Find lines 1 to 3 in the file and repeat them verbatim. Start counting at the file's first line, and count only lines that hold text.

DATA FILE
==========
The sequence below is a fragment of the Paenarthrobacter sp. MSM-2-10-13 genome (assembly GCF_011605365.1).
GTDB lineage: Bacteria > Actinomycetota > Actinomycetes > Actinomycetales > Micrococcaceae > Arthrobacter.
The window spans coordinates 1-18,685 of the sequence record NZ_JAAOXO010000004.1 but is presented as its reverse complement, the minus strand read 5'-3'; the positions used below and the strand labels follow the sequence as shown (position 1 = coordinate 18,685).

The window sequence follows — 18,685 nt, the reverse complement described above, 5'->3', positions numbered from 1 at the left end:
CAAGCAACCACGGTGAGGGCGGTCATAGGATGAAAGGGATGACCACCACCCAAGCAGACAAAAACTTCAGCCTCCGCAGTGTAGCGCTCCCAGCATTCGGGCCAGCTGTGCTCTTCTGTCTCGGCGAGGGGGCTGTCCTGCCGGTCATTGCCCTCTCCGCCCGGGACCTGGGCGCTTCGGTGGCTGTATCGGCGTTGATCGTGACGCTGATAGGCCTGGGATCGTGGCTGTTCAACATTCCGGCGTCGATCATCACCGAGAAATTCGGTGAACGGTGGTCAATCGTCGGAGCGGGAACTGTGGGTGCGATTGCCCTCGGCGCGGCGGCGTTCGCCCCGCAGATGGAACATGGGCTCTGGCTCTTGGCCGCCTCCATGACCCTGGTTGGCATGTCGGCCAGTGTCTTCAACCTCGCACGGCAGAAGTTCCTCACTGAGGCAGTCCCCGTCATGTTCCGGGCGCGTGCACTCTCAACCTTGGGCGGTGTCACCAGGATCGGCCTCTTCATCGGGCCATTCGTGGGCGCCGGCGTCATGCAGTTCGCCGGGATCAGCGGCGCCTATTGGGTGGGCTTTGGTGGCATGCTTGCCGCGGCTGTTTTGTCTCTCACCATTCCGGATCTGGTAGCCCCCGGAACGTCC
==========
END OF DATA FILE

The sequence below is a fragment of the Paenarthrobacter sp. MSM-2-10-13 genome (assembly GCF_011605365.1).
GTDB lineage: Bacteria > Actinomycetota > Actinomycetes > Actinomycetales > Micrococcaceae > Arthrobacter.
The window spans coordinates 1-18,685 of the sequence record NZ_JAAOXO010000004.1 but is presented as its reverse complement, the minus strand read 5'-3'; the positions used below and the strand labels follow the sequence as shown (position 1 = coordinate 18,685).